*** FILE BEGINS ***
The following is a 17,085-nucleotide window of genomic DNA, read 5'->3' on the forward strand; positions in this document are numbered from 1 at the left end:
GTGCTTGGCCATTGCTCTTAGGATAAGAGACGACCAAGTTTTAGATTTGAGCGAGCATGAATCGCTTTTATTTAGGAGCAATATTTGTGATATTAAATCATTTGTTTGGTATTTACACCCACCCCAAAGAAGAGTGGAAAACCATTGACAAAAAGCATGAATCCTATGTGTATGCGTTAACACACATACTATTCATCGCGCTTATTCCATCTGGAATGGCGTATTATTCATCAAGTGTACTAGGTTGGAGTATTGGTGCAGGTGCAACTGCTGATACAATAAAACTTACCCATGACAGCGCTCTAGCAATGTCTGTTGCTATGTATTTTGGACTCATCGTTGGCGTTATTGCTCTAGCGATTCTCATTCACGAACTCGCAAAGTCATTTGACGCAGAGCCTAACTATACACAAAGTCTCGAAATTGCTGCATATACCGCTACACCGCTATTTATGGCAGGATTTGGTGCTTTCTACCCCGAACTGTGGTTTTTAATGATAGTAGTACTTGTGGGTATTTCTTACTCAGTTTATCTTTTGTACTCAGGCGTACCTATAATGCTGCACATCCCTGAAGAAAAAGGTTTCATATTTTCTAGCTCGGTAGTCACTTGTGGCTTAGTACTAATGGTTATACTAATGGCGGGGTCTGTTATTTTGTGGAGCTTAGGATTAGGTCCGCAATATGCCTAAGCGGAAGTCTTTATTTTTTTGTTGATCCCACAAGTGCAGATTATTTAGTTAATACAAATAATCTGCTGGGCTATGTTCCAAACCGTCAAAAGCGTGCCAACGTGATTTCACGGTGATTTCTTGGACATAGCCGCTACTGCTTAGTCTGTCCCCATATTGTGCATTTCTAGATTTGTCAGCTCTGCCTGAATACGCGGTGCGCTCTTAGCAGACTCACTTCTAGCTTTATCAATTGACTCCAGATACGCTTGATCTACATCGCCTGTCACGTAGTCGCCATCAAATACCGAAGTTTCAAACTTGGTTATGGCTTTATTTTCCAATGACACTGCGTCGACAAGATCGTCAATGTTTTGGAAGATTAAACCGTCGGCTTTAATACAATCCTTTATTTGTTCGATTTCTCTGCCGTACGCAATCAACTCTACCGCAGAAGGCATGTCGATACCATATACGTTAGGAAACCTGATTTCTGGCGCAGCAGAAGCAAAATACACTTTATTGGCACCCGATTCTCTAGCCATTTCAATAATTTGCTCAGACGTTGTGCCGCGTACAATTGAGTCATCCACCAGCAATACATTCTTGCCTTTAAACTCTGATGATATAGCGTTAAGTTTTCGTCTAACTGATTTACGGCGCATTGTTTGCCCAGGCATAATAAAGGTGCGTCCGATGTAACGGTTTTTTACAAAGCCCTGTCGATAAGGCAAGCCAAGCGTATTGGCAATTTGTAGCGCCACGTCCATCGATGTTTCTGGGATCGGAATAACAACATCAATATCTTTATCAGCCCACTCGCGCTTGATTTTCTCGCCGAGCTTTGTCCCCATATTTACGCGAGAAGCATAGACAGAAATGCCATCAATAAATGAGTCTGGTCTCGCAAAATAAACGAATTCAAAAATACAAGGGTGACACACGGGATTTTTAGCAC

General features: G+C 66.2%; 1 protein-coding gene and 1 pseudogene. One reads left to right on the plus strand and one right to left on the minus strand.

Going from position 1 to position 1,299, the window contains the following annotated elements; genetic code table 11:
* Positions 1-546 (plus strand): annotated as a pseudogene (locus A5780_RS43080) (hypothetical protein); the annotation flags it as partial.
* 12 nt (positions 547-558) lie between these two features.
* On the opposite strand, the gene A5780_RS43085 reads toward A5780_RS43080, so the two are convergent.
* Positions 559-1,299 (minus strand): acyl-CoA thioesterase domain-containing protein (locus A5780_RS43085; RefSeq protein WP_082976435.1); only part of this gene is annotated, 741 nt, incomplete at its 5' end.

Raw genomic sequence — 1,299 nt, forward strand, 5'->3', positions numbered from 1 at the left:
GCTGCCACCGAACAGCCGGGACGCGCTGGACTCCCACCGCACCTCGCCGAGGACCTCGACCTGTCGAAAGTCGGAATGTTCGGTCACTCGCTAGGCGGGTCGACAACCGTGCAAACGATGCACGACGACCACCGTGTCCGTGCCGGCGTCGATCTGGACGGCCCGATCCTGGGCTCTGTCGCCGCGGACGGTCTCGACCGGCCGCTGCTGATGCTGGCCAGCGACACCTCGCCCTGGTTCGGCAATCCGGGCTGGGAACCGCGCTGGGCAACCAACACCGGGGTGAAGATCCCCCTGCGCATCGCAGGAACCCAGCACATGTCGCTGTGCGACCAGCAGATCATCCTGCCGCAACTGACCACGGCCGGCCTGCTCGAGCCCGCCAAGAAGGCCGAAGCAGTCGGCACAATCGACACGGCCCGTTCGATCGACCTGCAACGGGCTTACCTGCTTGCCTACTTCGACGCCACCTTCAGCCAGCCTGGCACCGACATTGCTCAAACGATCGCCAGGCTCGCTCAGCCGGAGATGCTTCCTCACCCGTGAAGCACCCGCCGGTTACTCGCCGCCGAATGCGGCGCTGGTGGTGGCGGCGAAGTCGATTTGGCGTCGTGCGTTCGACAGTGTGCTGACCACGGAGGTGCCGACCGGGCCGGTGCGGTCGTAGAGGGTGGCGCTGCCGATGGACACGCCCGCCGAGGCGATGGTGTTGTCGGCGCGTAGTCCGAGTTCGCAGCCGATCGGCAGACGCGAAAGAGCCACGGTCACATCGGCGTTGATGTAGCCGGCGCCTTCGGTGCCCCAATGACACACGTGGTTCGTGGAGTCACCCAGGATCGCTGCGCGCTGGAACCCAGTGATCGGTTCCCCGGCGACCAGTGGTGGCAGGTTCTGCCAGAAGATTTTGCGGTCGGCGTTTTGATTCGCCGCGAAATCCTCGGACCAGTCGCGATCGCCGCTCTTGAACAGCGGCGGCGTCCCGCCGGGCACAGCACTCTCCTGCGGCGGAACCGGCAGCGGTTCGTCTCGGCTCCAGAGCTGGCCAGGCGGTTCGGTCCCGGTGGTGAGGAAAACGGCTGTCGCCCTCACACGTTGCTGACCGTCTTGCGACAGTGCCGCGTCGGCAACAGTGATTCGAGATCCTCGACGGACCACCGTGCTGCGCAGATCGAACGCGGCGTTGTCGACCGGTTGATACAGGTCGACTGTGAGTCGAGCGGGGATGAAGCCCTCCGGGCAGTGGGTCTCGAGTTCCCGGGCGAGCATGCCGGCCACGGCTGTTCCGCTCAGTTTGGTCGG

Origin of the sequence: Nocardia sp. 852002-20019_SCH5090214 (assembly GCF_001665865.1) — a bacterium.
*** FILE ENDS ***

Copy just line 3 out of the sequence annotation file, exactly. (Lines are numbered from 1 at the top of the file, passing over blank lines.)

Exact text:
General features: G+C 66.2%; 1 protein-coding gene and 1 pseudogene. One reads left to right on the plus strand and one right to left on the minus strand.